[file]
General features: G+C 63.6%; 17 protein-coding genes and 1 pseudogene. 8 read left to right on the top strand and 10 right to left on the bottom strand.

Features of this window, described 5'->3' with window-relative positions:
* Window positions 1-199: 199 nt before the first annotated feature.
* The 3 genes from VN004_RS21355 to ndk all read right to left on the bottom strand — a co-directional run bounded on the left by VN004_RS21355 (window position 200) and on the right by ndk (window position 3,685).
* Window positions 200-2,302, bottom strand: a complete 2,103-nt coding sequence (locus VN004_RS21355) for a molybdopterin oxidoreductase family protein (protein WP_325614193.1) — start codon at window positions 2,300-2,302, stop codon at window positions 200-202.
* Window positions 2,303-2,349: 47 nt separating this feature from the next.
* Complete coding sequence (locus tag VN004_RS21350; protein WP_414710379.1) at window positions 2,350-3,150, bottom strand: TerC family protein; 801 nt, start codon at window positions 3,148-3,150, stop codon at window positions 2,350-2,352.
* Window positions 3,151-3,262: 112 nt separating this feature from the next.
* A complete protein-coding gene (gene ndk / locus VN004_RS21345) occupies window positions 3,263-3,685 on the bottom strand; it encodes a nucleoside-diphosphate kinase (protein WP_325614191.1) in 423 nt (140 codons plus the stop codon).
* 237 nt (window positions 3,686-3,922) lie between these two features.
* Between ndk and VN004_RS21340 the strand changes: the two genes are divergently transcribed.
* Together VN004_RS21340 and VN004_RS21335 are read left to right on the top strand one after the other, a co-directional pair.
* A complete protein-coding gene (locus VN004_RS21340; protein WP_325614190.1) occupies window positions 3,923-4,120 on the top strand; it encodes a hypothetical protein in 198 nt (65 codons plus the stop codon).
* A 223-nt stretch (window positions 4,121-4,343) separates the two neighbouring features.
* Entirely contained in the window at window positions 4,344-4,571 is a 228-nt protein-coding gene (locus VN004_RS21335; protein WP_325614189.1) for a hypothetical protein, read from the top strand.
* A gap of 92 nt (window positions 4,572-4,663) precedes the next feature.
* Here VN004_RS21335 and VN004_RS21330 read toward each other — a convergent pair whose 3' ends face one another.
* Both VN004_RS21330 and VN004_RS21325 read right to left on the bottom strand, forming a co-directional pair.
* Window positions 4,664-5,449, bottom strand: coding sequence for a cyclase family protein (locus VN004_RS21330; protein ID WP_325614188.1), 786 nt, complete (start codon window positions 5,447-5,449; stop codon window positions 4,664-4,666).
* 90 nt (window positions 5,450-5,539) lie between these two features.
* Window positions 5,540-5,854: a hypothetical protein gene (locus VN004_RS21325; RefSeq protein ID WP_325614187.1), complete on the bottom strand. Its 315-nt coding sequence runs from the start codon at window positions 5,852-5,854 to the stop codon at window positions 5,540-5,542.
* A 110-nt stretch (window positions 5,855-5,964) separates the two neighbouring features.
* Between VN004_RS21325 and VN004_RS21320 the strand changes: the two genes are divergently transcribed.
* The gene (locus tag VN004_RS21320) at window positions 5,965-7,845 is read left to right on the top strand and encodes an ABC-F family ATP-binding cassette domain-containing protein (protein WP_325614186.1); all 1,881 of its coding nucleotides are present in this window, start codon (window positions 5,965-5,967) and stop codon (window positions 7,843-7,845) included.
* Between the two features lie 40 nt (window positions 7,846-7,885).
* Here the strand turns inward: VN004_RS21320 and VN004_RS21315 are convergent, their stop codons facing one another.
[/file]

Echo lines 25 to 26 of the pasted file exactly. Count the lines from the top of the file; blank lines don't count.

* Between the two features lie 40 nt (window positions 7,846-7,885).
* Here the strand turns inward: VN004_RS21320 and VN004_RS21315 are convergent, their stop codons facing one another.